Desdinova the Eternal Light said...

Let's play a game. Let's all try to guess how long it will be until the News Leader runs either a Letter to the Editor by or interview with someone who feels Halloween is the work of the devil. It seems every year they have at least one. One year they had a full page article interview a whole group of these idiots.

Anonymous said...

Welcome to reality, Libertarian Guy.

Whether we like it or not, money drives our political campaign system. Without the ugly machinery of D/R politics to raise that money, an independent or third-party candidate must have serious money and/or celebrity of his or her own (see: Perot) to get the level of public recognition it takes to even have a chance to seriously compete. That's becoming more and more the case, even at the local level.

There are plenty of good, honest, caring, trustworthy individuals who feel as you do about the political process, and some of them even take the leap into running for office as independent or third-party candidates, ultimately making their naievite all too apparent.

It's sad to witness anyone's epiphany that, hey, turns out this campaign thing is little more than a beauty contest.

Welcome to reality, Don Quixote.

Anonymous said...

I'm full aware of the reality. I'm just asking for a space at the table, come debate time.

Locally, our candidates do pretty well, considering the desire of those in power to STAY in power. We get invited to candidate forums. We get some press coverage. But OUR candidate - and even the "Progressive" Party - should have been up on that stage at KY3 this week. Period. And if Tim Russert were a fair-minded individual, he would've had McTalent's challengers on his show as well.

BTW, I'll proudly wear that Quixote tag.

Keith L. Rodgers
voterodgers134th.blogspot.com

Anonymous said...

It is interesting that the LibertarianGuy calls himself a "wonk." The dictionary gives two definitions:

1. a stupid, boring, or unattractive person.
2. a person who studies a subject or issue in an excessively assiduous and thorough manner: a policy wonk.

To me, the Libertarians have some interesting ideas but locally they come across as a group of very angry and argumentative people who do the name-calling as frequently as anyone in the other two parties. Perhaps their message isn't getting across because those of us who would like to listen can't get past their anger.

Marissa Whitley said...

This has nothing to do with your blog but I would love to connect with you Mr. Davis. This is Marissa "Art of the Impossible" Whitley, from Glendale HS that you interviewed for 417 magazine quiet some time ago. I hope you are well and find this comment! I will be in town next weekend to emcee the Miss Missouri Pageant at Juanita K. Hammons (Oct 28 and 29).
Hope to see you!

Anonymous said...

ooh la la

RepublicFamily said...

Editorial endorsements have little or no impact. Just some basic research and reading will find that position supported by research. Continual news reporting can have an impact but newspaper endorsements seem to have little long-term impact (apologies to Tony Messenger, who, I think, is doing a great job). Some articles opposing endorsements say there is a huge, unfair impact but all of the research seems to prove otherwise.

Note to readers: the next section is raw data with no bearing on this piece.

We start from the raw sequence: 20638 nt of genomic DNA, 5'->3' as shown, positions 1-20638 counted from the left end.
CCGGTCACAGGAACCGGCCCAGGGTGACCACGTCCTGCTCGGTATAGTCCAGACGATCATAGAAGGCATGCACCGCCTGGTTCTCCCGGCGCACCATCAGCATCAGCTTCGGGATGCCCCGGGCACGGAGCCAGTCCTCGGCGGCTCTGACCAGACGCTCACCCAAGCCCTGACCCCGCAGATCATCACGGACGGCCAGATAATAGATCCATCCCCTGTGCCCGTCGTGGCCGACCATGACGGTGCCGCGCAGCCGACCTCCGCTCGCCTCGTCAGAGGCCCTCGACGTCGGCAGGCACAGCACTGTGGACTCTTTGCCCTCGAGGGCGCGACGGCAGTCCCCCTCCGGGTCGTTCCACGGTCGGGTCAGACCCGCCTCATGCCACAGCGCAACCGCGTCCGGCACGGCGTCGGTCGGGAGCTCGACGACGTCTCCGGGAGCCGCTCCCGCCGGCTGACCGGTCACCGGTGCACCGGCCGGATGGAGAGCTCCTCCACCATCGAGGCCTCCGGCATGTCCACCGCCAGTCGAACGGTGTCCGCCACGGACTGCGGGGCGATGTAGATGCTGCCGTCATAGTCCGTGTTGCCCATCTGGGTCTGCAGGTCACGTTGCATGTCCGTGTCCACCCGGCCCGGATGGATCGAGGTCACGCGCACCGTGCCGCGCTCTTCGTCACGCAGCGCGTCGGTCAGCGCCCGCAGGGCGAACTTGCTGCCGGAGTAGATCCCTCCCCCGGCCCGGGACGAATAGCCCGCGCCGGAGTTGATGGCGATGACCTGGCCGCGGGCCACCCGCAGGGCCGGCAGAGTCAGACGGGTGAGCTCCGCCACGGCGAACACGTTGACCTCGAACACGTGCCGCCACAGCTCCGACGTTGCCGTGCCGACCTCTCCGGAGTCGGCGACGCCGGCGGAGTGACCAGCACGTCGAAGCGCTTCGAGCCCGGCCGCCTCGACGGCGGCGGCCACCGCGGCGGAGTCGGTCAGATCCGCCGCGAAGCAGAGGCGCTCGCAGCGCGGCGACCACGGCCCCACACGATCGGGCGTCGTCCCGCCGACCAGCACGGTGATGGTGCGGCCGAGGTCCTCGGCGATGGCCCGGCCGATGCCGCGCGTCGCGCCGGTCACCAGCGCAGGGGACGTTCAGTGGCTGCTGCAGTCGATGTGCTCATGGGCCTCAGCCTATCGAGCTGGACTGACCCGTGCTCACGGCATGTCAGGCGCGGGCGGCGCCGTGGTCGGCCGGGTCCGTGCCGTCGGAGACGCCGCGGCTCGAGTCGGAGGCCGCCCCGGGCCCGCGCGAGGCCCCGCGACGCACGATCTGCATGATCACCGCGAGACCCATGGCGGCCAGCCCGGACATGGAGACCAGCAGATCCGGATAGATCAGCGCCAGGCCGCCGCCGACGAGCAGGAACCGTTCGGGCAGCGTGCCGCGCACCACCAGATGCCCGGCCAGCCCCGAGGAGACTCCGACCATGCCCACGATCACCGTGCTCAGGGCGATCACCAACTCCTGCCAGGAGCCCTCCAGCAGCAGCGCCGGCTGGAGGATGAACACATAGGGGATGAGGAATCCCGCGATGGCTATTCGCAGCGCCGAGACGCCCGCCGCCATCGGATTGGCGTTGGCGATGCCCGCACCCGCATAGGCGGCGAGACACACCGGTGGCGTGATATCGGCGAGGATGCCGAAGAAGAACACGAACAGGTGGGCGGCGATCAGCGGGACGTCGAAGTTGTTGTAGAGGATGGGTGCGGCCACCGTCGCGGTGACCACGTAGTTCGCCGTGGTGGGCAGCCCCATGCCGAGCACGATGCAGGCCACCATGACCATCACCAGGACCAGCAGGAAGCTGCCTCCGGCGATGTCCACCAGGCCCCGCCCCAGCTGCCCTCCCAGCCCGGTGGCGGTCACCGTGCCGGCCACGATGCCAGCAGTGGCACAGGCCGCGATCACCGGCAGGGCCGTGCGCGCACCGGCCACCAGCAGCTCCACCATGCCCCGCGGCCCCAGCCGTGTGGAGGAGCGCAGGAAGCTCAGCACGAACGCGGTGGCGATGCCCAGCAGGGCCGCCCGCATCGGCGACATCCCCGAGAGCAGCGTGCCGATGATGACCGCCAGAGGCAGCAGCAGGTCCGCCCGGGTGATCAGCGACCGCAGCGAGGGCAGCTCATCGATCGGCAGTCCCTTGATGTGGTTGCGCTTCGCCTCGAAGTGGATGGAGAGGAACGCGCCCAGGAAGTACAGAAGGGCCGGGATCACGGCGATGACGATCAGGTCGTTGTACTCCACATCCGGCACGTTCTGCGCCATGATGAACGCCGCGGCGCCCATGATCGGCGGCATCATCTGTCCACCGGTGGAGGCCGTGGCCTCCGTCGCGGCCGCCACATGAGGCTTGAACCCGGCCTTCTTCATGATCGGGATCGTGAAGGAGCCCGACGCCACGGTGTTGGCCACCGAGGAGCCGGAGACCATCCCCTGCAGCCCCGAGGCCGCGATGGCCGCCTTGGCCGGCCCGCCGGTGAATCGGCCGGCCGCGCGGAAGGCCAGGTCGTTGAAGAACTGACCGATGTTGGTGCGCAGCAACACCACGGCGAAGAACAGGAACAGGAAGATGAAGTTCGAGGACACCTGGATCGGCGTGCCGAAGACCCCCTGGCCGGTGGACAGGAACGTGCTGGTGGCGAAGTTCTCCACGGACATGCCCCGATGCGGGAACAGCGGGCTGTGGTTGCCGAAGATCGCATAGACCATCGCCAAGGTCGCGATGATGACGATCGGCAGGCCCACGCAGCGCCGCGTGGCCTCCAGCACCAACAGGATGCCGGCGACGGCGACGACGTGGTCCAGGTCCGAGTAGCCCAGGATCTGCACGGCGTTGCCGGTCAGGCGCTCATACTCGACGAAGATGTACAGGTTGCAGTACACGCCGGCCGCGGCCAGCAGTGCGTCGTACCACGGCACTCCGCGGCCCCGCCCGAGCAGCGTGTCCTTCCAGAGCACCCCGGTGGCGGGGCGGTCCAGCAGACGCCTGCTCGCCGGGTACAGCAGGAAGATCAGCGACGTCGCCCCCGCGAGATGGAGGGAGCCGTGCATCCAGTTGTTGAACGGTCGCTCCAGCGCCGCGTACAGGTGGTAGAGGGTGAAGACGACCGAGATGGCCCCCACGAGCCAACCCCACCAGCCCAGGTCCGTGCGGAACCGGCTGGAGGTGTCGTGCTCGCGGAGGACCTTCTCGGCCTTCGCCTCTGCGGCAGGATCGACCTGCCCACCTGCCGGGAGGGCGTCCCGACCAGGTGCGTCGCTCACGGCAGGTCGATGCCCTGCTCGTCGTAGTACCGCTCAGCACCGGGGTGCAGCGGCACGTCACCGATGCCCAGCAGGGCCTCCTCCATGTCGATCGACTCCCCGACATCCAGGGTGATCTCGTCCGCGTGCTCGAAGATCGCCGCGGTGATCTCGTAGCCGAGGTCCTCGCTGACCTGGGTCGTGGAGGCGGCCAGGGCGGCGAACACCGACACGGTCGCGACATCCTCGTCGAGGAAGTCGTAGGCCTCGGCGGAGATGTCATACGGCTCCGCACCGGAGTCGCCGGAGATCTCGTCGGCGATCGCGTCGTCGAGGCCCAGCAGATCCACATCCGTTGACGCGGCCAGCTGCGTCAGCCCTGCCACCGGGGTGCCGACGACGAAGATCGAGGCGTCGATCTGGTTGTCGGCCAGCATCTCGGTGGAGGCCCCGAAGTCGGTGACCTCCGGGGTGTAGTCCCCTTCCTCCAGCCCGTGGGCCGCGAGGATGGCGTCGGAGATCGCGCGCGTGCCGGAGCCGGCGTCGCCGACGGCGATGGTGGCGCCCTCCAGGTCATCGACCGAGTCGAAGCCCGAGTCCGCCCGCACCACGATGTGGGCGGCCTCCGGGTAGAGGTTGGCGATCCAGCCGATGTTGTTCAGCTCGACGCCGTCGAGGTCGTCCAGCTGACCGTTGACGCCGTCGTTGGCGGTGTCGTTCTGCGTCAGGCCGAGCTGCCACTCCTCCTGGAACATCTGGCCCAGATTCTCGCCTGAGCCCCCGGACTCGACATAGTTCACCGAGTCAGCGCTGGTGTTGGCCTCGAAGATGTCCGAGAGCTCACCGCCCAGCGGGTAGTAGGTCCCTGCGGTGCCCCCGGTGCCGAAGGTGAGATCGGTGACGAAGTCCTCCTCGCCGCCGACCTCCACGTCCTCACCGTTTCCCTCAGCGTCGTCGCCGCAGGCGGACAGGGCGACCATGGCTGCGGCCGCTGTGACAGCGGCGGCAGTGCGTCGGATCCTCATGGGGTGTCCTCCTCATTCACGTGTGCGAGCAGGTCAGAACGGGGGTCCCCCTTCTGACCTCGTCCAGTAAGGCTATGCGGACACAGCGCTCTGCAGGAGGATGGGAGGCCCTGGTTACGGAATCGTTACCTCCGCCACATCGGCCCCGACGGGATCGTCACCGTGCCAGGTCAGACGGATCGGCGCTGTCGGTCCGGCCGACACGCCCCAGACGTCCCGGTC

For example, read these scholarly articles on the topic:
American Journalism Review: http://www.ajr.org/Article.asp?id=3750

What is the point?
Research on the electoral influence of newspaper endorsements is scarcer than a liberal at a Wall Street Journal editorial board meeting. Most of the data was compiled before the burgeoning Internet and the cacophony of cable TV further dulled whatever edge a newspaper endorsement gave one candidate over another.
Kathleen Hall Jamieson, director of the Annenberg Public Policy Center at the University of Pennsylvania, wrote about newspaper endorsements in her 2000 book, "Everything You Think You Know About Politics and Why You're Wrong."
"The direct effect of editorials does not appear to be significant enough to find," Jamieson said in an interview. "The effect of newspaper endorsements is largely created through advertising about them that is sponsored by the candidate."
Even then, Jamieson and others interviewed for this article agree, the impact of endorsements on national or even regional elections – contests in which candidates are well-known among voters – is negligible.
"Many Americans in 1996 had no idea which presidential candidate their newspaper supported; many more had the wrong idea," Jamieson writes of an Annenberg study of that year's election. "To judge from the responses, many people were guessing." The findings included:
• Of those who knew their newspaper's endorsement, 1 percent said it played a "great deal" and 10 percent said it played "somewhat" of a role in their voting decision. "Of that 11 percent, about a quarter had the endorsement wrong."
More recently, a Pew Center for the People & the Press study released in January, which measured media influences on voters during the 2004 presidential campaign, concluded that "newspaper endorsements are also less influential than four years ago, and dissuade as many Americans as they persuade."